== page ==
A Close Escape for Soho

A Close Escape for Soho

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There are lots of London buildings that I would have love to have seen built, but for one reason were never completed – Sir Edward Watkins tower in Wembley for instance, that would have been taller than the Shard if it had not run out of money during construction in 1894. Or Thomas Wilson’s pyramid of the dead from 1829, which would have seen burial space for 5 million Londoners if Primrose Hill could have taken the weight of construction. However few people will mourn the non construction of buildings featured in a new exhibtion at Wellington Arch.

Almost Lost – London’s Buildings Loved and Loathed looks at building schemes that would have radically altered London’s cityscape during the 1950s and 1960s. Most of the schemes were rejected at an early stage, but the new exhibition uses digitally enhanced photographs to show how they might have looked if constructed. Obviously tastes change and many buildings that started life looking like monsters have eventually become old friends. However one scheme in the exhibition  that stands out as a disaster we were saved from is the Geoffrey Jellicoe scheme for Soho in 1954. The Scheme involved obliterating the streets of Soho and replacing it with a covered shopping centre and high rise accomodation. While no doubt the quality of the individual architecture might have been good – there can be no doubt taht one of London’s most vibrant and valued areas would have been destroyed if the scheme went ahead. In the end it did not go beyond concept stage, although some of the flavour of what might have happened can be seen at William Blake House, a sixties tower block in the heart of Soho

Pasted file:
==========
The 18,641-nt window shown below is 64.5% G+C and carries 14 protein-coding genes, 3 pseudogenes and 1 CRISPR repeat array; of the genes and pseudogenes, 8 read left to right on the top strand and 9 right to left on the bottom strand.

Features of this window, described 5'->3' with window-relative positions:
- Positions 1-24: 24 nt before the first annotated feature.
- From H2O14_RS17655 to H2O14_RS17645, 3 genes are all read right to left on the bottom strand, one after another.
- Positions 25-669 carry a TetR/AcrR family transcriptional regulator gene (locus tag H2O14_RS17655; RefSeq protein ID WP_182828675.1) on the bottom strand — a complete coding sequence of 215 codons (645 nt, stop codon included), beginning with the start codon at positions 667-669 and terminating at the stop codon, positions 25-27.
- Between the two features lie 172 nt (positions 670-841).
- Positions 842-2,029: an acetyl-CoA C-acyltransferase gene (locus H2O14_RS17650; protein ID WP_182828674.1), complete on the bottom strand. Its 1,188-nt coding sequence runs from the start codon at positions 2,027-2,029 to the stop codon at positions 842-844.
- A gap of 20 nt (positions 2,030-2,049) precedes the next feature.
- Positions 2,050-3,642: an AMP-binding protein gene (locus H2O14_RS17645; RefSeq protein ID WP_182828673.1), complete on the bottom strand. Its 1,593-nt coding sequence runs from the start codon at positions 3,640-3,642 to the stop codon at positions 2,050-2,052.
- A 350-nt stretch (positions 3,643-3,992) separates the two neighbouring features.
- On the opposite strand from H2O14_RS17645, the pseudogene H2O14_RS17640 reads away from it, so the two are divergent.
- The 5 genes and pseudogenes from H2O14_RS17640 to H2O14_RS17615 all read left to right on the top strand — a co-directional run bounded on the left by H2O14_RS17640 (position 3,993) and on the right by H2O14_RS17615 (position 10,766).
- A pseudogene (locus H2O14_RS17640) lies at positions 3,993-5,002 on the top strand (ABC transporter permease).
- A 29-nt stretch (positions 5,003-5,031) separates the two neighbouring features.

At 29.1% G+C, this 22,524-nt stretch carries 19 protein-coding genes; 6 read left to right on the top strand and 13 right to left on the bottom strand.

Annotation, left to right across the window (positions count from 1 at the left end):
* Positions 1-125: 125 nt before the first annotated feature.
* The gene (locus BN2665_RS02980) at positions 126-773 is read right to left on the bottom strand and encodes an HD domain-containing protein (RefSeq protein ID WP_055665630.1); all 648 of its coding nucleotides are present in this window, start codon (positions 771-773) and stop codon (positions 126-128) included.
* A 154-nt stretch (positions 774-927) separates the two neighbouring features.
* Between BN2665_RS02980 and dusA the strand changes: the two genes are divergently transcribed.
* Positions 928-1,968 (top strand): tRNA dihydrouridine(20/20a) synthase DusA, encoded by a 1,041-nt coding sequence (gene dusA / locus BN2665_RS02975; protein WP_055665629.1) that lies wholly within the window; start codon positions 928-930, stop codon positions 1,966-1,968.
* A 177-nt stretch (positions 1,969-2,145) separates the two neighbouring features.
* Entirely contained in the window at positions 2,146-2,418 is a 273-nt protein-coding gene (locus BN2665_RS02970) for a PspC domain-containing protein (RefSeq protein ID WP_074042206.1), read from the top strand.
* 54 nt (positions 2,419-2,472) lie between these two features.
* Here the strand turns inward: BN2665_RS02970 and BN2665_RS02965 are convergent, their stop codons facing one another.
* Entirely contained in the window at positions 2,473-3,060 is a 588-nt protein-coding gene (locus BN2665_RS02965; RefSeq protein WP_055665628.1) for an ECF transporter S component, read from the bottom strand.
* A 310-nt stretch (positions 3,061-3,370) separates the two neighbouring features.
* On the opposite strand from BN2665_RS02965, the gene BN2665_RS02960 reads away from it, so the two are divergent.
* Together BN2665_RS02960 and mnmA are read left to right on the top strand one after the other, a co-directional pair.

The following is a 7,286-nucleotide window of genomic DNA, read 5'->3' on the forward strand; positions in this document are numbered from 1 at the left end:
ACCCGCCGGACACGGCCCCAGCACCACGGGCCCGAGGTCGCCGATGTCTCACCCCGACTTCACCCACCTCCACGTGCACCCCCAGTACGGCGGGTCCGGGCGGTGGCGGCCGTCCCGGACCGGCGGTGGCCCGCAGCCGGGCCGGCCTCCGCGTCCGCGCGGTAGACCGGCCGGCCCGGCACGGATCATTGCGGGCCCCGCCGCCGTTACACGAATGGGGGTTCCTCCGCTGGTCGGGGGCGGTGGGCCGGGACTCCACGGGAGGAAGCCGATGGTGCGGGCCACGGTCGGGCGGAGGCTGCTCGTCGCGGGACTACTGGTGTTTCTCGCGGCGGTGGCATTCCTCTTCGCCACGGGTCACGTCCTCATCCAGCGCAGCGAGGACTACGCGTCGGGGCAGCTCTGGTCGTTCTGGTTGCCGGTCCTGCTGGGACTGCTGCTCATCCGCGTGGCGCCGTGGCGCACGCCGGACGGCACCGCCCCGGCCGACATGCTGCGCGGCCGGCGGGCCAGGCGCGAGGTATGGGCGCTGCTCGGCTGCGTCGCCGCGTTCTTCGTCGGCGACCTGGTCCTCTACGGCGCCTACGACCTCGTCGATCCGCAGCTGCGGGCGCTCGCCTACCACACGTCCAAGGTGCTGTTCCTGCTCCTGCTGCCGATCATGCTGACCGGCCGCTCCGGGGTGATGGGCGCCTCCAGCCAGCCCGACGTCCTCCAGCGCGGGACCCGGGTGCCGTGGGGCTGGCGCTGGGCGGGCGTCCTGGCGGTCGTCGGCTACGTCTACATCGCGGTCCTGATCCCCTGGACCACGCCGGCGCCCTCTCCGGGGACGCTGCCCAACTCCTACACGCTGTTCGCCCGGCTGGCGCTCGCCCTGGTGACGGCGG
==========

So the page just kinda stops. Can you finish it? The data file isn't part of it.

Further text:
almost-lost-1954-scheme-for-soho-courtesy-english-heritag_636

The 1954 scheme for Soho (picture courtesy English Heritage)

Obviously cities do have to change but the exhibition does highlight the need for care when dealing with big schemes in London, a city that has evolved gradually over hundreds of years can’t be ripped apart by big schemes without risk of great damage.

The exhibition is on until February 2nd

If you wan’t to find out more about the history of Soho come on Alan’s festive Christmas walk on 8th December at 11am

 

 

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